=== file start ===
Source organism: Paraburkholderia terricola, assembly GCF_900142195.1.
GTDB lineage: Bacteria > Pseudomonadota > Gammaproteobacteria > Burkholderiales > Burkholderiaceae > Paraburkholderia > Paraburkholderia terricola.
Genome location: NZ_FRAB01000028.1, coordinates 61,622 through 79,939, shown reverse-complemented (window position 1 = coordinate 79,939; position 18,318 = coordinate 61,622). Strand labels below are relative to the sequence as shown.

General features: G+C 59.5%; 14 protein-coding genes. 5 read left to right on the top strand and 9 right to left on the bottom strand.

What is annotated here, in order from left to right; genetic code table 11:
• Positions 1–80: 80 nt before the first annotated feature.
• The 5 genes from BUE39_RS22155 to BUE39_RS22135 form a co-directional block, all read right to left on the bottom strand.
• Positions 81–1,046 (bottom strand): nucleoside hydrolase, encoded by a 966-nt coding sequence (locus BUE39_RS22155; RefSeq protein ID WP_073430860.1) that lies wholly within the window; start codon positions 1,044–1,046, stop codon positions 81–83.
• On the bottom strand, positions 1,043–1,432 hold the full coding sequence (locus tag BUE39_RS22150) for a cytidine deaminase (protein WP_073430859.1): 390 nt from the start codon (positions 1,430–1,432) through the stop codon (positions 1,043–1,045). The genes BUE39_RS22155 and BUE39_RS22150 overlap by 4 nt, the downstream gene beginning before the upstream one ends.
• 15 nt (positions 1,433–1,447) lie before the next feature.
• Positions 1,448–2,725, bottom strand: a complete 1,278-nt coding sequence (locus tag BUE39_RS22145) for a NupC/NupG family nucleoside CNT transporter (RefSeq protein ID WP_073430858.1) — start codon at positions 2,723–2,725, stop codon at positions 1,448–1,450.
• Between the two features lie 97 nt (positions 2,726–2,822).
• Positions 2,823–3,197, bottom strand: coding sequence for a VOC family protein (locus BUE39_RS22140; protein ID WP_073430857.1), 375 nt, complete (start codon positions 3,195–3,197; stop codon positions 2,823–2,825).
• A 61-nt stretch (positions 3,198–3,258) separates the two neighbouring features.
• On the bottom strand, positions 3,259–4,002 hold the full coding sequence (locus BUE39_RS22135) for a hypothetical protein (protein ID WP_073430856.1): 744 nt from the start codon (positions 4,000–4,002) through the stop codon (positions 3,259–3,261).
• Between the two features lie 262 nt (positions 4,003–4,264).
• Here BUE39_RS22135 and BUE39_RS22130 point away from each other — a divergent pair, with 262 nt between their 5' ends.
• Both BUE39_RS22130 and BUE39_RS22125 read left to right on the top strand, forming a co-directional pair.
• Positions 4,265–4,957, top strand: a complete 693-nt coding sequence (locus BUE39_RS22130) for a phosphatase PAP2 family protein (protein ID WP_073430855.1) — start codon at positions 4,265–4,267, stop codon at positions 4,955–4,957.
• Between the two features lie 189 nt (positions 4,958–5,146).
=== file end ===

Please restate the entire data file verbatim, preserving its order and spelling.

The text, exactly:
Source organism: Paraburkholderia terricola, assembly GCF_900142195.1.
GTDB lineage: Bacteria > Pseudomonadota > Gammaproteobacteria > Burkholderiales > Burkholderiaceae > Paraburkholderia > Paraburkholderia terricola.
Genome location: NZ_FRAB01000028.1, coordinates 61,622 through 79,939, shown reverse-complemented (window position 1 = coordinate 79,939; position 18,318 = coordinate 61,622). Strand labels below are relative to the sequence as shown.

General features: G+C 59.5%; 14 protein-coding genes. 5 read left to right on the top strand and 9 right to left on the bottom strand.

What is annotated here, in order from left to right; genetic code table 11:
• Positions 1–80: 80 nt before the first annotated feature.
• The 5 genes from BUE39_RS22155 to BUE39_RS22135 form a co-directional block, all read right to left on the bottom strand.
• Positions 81–1,046 (bottom strand): nucleoside hydrolase, encoded by a 966-nt coding sequence (locus BUE39_RS22155; RefSeq protein ID WP_073430860.1) that lies wholly within the window; start codon positions 1,044–1,046, stop codon positions 81–83.
• On the bottom strand, positions 1,043–1,432 hold the full coding sequence (locus tag BUE39_RS22150) for a cytidine deaminase (protein WP_073430859.1): 390 nt from the start codon (positions 1,430–1,432) through the stop codon (positions 1,043–1,045). The genes BUE39_RS22155 and BUE39_RS22150 overlap by 4 nt, the downstream gene beginning before the upstream one ends.
• 15 nt (positions 1,433–1,447) lie before the next feature.
• Positions 1,448–2,725, bottom strand: a complete 1,278-nt coding sequence (locus tag BUE39_RS22145) for a NupC/NupG family nucleoside CNT transporter (RefSeq protein ID WP_073430858.1) — start codon at positions 2,723–2,725, stop codon at positions 1,448–1,450.
• Between the two features lie 97 nt (positions 2,726–2,822).
• Positions 2,823–3,197, bottom strand: coding sequence for a VOC family protein (locus BUE39_RS22140; protein ID WP_073430857.1), 375 nt, complete (start codon positions 3,195–3,197; stop codon positions 2,823–2,825).
• A 61-nt stretch (positions 3,198–3,258) separates the two neighbouring features.
• On the bottom strand, positions 3,259–4,002 hold the full coding sequence (locus BUE39_RS22135) for a hypothetical protein (protein ID WP_073430856.1): 744 nt from the start codon (positions 4,000–4,002) through the stop codon (positions 3,259–3,261).
• Between the two features lie 262 nt (positions 4,003–4,264).
• Here BUE39_RS22135 and BUE39_RS22130 point away from each other — a divergent pair, with 262 nt between their 5' ends.
• Both BUE39_RS22130 and BUE39_RS22125 read left to right on the top strand, forming a co-directional pair.
• Positions 4,265–4,957, top strand: a complete 693-nt coding sequence (locus BUE39_RS22130) for a phosphatase PAP2 family protein (protein ID WP_073430855.1) — start codon at positions 4,265–4,267, stop codon at positions 4,955–4,957.
• Between the two features lie 189 nt (positions 4,958–5,146).